A federal appeals court ruled (by a 2-1 vote) that the annual display of a nativity scene in Chicago's city hall violated the first amendment's nonestablishment of religion clause.
For 30 years the city of Chicago had displayed the scene, which consisted of twelve-inch figures, in the lobby of city hall. The display had been donated to the city, and no public funds were expended in maintaining or installing it. The display contained 6 disclaimer notices which recited that the display had been donated and that it was in no way sponsored or endorsed by the city government.
The American Jewish Congress challenged the display on the ground that it constituted the establishment of religion. In agreeing that the display violated the nonestablishment of religion clause, the court distinguished a 1984 Supreme Court ruling upholding the validity of a nativity scene in Pawtucket, Rhode Island. Unlike the Chicago display, the Pawtucket display was "only one element in a larger display that consisted in large part of secularized symbols and decorations" (e.g., a Santa Claus, reindeer, Christmas trees, lights).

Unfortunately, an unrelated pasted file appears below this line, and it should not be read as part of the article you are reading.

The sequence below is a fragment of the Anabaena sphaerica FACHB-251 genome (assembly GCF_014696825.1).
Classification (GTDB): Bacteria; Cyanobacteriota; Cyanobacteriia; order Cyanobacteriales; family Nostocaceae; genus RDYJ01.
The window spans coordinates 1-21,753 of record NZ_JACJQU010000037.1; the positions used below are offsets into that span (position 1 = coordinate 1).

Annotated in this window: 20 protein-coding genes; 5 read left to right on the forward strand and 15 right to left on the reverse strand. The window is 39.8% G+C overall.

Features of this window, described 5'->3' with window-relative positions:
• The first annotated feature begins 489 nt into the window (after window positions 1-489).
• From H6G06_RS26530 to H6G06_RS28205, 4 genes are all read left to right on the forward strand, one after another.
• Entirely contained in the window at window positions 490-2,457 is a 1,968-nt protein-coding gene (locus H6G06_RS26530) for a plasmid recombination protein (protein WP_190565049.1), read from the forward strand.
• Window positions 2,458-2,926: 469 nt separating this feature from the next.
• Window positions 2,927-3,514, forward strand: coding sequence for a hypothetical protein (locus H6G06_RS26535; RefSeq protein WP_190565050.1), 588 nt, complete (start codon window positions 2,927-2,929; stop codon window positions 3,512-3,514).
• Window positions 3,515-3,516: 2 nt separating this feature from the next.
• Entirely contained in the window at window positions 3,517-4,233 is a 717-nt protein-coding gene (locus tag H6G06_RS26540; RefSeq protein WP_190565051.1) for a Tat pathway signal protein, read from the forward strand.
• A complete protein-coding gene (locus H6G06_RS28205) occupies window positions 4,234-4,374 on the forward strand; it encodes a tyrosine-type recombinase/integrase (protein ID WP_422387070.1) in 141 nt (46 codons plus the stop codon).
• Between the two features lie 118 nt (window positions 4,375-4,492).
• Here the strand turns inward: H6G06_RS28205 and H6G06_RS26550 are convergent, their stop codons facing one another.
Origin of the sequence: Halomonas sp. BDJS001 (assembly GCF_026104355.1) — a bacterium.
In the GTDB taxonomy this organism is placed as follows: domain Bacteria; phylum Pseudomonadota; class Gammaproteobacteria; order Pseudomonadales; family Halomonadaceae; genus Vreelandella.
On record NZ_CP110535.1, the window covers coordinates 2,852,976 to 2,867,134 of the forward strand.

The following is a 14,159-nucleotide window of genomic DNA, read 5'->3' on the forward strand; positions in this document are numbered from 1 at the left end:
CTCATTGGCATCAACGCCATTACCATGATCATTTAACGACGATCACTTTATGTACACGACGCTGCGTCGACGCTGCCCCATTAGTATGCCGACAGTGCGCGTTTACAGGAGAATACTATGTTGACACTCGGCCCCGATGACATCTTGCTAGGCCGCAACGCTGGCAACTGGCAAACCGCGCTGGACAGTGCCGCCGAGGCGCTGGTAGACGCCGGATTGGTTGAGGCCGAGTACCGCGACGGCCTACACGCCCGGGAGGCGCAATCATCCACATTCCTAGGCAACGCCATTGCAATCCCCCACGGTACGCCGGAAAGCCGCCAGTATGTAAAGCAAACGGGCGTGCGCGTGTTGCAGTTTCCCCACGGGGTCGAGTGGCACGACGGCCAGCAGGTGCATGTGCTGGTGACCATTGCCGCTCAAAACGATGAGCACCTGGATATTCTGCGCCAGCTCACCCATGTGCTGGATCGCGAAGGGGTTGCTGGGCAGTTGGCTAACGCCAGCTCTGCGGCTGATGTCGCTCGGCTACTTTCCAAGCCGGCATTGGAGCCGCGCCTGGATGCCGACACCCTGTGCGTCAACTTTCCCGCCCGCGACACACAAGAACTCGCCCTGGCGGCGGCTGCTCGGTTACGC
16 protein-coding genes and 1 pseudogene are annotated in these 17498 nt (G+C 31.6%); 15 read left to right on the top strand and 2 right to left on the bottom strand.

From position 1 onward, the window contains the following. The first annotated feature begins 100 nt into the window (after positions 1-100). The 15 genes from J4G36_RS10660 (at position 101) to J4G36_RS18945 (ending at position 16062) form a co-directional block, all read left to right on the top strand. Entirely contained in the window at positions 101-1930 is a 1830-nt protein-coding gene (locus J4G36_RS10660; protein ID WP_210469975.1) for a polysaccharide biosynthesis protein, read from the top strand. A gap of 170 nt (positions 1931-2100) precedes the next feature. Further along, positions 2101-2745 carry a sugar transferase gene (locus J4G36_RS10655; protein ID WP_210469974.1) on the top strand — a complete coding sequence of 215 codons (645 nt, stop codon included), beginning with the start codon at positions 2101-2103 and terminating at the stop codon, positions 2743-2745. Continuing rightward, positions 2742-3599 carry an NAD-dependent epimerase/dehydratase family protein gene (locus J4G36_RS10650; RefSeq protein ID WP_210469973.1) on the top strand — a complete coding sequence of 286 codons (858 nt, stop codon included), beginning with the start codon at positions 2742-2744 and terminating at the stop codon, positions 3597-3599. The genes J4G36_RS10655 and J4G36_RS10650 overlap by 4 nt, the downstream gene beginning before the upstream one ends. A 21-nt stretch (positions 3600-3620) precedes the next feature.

The Chicago display was not a part of a larger, secularized display. Further, the Pawtucket display, while sponsored by the city government, was situated in a park owned by a private nonprofit organization. The Chicago display was situated in "the official headquarters building of the municipal government." Under these circumstances, the Chicago nativity scene impermissibly "advanced religion by sending a message to the people of Chicago that the city approved of Christianity." American Jewish Congress v. City of Chicago, 827 F.2d 120 (7th Cir. 1987)